Michael Thomas (DK: WR7, FD: WR4) has disappointed since Mark Ingram returned to the lineup, but he led all players in fantasy points through the first three weeks of the season, when Drew Brees was more willing to pass. Brees averaged 43.0 pass attempts per game over this stretch, but has averaged just 28.5 since. He’ll likely need to go pass-heavy this week, and with a 30.0-point implied point total, Thomas has massive upside.
What to do at the tight end position
The tight end position has been brutal all year and is especially so this week. That’s why paying up for Travis Kelce (DK: TE1, FD: TE1) makes sense. He leads all main slate tight ends in fantasy points per game by 5.7. He’s the lone dependable option this week and isn’t terribly priced. … We mentioned O.J. Howard earlier, and Greg Olsen (DK: TE3, FD: TE2) is in a similarly good matchup and has been seeing decent usage. … If you wanted to completely punt the position I wouldn’t blame you. If so, I’d be looking at names like Ryan Griffin (DK: TE29, FD: TE27), Michael Roberts (DK: TE29, FD: TE12), and Jeff Heuerman (DK: TE19, FD: TE16).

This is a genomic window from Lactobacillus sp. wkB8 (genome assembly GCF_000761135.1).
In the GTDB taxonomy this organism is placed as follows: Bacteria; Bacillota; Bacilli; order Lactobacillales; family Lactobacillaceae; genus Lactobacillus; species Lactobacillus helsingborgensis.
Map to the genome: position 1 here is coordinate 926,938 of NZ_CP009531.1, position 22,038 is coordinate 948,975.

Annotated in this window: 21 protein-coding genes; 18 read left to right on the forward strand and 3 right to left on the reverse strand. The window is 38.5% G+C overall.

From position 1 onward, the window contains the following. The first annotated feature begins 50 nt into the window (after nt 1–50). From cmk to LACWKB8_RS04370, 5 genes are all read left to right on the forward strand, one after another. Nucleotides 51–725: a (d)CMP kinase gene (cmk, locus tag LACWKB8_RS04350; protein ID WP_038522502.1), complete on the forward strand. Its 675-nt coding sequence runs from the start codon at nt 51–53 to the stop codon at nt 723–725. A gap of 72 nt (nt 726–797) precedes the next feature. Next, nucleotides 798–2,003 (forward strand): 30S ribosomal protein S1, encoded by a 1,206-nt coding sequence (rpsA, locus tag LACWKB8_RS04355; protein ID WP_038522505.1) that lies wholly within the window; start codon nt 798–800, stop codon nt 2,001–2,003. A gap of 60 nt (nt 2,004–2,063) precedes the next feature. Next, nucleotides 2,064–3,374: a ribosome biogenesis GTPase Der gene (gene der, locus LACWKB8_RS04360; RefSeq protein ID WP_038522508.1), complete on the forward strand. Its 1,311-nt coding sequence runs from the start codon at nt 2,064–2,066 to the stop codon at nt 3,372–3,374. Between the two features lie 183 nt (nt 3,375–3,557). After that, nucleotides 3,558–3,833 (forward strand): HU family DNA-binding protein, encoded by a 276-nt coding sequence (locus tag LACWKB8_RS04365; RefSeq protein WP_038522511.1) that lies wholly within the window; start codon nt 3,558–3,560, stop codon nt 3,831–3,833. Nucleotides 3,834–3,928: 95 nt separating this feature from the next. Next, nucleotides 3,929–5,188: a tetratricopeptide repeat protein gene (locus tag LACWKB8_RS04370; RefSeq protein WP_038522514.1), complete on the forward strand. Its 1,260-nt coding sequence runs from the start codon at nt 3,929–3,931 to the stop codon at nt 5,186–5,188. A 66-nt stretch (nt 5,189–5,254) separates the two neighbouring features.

READ MORE: Check out our DFS-centric content this week: